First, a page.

Adrar des Ifoghas

The Adrar des Ifoghas (also Adrar des Iforas; Tamasheq: ⴰⴷⵔⴰⵔ ⵏ ⵉⴼⵓⵖⴰⵙ in Tifinagh; Adrar n Ifoghas; Arabic: أدرار إيفوغاس Ifoghas' Mountains) is a massif located in the Kidal Region of Mali, reaching into Algeria. It has an area of around 250,000 square kilometers (97,000 square miles).

Adrar des Ifoghas
Adrar n Ifoghas
View of a guelta near Oubankort
Highest point
Elevation890 m (2,920 ft)
Topographic map of the Kidal Region
LocationCentral Sahara
CountriesMali and Algeria
States/ProvincesKidal Region, Tamanrasset and Adrar


The Adrar des Ifoghas area is characterized by wide, shallow valleys and is strewn with piles of eroded granite blocks. The massif's valleys open to the Tamesna plain on the east, to the Telemsi fosse on the west, to the western basin of the Azaouak valley on the south and to the Tanezrouft on the north. Settlements of the area include Kidal, Aguel'hoc, Boghassa, Essouk and Tessalit.

The Adrar des Ifoghas is known locally as "Adagh". "Adrar" is the Berber word for mountain, while "Ifogha" is the name of an aristocratic Tuareg clan, "Kel Ifoghas", who have dominated the region for generations. Like most Tuareg, the Kel Ifoghas are nomadic, raising camels, goats and sheep for sustenance and for sale.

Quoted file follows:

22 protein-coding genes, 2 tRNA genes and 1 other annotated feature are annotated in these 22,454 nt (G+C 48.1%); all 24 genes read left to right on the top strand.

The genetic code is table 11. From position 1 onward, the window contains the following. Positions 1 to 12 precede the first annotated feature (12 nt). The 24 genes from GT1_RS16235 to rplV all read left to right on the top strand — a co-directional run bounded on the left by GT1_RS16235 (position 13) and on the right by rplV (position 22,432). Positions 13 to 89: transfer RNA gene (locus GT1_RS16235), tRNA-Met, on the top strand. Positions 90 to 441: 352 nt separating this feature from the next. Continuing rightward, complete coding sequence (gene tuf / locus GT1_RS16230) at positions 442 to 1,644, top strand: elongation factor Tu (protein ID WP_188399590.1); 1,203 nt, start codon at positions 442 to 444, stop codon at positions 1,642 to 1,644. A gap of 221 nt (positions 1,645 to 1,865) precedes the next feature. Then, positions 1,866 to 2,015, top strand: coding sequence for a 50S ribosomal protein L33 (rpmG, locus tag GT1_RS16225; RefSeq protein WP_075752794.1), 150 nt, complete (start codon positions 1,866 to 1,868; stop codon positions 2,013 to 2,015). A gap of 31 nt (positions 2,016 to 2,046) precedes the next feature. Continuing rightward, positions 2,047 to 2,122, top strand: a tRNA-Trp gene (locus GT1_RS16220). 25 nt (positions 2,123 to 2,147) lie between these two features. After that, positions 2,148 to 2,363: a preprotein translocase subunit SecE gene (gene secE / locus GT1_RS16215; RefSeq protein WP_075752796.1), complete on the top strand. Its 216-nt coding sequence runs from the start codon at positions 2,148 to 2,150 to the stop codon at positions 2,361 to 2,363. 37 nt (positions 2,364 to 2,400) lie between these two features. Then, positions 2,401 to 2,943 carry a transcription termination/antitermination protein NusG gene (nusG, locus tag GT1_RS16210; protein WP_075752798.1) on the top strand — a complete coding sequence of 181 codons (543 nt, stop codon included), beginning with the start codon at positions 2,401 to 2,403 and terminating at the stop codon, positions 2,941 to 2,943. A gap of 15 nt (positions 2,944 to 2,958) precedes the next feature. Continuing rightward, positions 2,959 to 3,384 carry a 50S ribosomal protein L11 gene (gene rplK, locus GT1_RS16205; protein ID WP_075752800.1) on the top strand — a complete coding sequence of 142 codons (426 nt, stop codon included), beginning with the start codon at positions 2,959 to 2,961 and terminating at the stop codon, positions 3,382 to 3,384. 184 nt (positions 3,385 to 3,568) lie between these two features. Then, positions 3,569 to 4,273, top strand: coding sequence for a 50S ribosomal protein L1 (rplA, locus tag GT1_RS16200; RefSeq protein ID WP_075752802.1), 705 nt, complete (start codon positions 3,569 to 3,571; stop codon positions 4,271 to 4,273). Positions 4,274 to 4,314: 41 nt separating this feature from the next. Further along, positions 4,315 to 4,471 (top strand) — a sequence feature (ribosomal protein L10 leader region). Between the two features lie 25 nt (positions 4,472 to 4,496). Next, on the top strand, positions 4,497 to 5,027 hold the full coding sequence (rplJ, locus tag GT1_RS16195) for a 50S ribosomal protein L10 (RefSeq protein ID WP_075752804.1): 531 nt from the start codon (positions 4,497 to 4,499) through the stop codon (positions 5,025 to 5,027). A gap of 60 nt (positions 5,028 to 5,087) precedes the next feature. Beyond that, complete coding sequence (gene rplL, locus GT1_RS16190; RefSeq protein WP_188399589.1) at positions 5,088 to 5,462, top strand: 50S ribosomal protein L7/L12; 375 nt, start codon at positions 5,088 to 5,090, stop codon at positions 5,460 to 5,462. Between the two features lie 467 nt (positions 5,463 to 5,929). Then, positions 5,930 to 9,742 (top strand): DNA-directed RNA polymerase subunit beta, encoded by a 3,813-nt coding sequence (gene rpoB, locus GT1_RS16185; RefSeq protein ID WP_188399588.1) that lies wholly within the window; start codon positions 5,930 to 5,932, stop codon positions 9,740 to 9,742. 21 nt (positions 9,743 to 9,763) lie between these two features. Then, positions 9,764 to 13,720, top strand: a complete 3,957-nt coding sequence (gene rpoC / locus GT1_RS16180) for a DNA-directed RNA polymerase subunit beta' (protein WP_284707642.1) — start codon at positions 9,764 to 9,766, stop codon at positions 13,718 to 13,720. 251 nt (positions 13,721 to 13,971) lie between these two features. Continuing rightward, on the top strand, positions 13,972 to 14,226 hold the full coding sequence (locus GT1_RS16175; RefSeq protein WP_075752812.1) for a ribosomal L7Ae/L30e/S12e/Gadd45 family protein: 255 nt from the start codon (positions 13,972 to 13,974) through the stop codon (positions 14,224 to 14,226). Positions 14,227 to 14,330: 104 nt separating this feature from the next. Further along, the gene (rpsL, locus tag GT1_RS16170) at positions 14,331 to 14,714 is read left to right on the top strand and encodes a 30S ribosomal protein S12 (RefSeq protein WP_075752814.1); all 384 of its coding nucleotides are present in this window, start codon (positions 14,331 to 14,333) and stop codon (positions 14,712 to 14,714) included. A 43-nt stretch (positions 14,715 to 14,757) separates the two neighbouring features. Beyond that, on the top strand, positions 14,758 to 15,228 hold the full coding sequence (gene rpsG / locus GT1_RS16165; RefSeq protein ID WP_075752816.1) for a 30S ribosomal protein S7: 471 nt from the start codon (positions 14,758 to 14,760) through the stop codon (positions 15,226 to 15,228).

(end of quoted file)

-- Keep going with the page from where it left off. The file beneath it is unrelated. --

The area is rich in archaeological remains, particularly rock drawings which depict men hunting, farming and cattle-rearing.[1] The skeleton of Asselar man (c. 6,400 BP) was also found in the area by Wladimir Besnard and Théodore Monod.[2] The Adrar des Ifoghas has also become popular for treks.

Recent history

In 2013, the rugged badlands became a refuge for Islamist fighters fleeing French intervention in the Mali civil war.[3] On 22 February, a battle was fought in Adrar des Ifoghas, killing 25 Chadians, including Abdel Aziz Hassane Adam, the leading Chadian special forces commander in Mali, and 93 Islamists. On March 12, a battle took place in the village of Tigharghar, killing one Chadian soldier and 6 Islamists. The battle resulted in the Chadians taking the village.


  1. Velton, Ross (2000). Mali: The Bradt Travel Guide. London: Bradt Publications. p. 169.
  2. Bassey W. Andah; Alex Ikechukwu Okpoko (2009). Foundations of Civilization in Tropical Africa. Concept Publications. p. 107. ISBN 9788406033. Retrieved 15 June 2016.
  3. Adam Nossiter; Peter Tinti (9 February 2013). "Mali War Shifts as Rebels Hide in High Sahara". The New York Times. Retrieved 10 February 2013.

Further reading

This article is issued from Wikipedia. The text is licensed under Creative Commons - Attribution - Sharealike. Additional terms may apply for the media files.